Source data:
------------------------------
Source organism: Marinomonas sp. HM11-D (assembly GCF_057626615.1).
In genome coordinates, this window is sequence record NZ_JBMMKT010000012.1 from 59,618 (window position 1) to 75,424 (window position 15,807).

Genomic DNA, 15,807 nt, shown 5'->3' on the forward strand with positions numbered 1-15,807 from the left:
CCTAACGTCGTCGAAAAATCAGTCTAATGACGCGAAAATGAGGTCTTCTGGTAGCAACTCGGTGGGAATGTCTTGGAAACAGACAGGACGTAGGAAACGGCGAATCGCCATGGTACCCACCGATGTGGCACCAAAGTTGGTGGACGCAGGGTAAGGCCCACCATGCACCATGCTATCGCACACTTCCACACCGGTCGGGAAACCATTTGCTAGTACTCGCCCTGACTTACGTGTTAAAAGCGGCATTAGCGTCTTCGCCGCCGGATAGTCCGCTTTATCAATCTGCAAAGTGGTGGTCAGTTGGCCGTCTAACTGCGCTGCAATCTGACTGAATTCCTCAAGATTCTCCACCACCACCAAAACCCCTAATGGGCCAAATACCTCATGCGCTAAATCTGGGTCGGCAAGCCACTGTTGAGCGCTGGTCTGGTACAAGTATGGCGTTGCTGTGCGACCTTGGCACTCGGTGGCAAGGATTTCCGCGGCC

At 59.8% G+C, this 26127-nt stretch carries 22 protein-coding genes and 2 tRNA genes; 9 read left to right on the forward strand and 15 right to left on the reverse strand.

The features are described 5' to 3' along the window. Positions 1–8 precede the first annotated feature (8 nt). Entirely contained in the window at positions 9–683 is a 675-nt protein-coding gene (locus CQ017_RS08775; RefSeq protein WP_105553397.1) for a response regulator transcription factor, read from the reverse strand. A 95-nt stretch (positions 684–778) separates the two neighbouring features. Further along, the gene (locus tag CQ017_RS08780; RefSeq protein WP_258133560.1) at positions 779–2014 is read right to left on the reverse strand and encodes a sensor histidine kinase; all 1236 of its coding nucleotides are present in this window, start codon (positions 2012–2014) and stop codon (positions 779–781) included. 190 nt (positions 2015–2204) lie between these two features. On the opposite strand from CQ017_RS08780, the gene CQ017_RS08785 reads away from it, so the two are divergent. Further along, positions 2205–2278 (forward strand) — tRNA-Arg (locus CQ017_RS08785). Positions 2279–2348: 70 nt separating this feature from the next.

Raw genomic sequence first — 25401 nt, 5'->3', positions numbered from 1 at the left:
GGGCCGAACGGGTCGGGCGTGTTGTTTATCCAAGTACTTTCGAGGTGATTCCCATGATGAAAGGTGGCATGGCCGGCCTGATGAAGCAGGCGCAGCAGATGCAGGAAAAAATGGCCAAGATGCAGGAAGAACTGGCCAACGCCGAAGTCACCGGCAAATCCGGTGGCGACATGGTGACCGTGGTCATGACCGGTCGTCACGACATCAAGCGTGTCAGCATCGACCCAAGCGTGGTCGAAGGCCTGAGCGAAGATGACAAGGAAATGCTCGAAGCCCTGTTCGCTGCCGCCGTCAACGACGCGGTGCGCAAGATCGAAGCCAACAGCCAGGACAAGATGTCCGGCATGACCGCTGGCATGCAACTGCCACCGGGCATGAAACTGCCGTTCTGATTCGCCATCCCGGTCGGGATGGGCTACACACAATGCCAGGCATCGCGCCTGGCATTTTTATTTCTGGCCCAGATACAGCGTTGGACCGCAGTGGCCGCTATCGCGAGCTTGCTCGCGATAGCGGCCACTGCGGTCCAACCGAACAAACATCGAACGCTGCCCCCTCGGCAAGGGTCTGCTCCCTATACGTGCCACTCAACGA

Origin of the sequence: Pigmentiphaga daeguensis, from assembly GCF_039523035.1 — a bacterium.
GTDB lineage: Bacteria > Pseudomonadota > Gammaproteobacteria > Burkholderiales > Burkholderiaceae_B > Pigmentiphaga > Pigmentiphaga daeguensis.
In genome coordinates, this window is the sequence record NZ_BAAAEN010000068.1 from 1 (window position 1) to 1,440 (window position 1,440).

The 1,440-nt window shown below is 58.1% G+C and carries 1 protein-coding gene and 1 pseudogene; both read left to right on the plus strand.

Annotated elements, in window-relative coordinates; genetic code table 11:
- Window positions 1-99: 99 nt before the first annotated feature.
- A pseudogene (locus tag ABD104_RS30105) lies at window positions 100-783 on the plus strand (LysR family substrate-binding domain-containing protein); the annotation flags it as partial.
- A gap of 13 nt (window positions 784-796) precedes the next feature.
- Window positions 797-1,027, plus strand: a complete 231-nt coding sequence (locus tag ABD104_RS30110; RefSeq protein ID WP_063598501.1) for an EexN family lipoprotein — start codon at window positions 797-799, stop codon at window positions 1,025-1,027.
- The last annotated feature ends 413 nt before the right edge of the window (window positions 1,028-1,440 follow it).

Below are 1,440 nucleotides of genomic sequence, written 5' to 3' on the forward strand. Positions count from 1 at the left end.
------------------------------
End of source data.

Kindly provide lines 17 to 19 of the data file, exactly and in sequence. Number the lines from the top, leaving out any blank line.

- Window positions 797-1,027, plus strand: a complete 231-nt coding sequence (locus tag ABD104_RS30110; RefSeq protein ID WP_063598501.1) for an EexN family lipoprotein — start codon at window positions 797-799, stop codon at window positions 1,025-1,027.
- The last annotated feature ends 413 nt before the right edge of the window (window positions 1,028-1,440 follow it).

Below are 1,440 nucleotides of genomic sequence, written 5' to 3' on the forward strand. Positions count from 1 at the left end.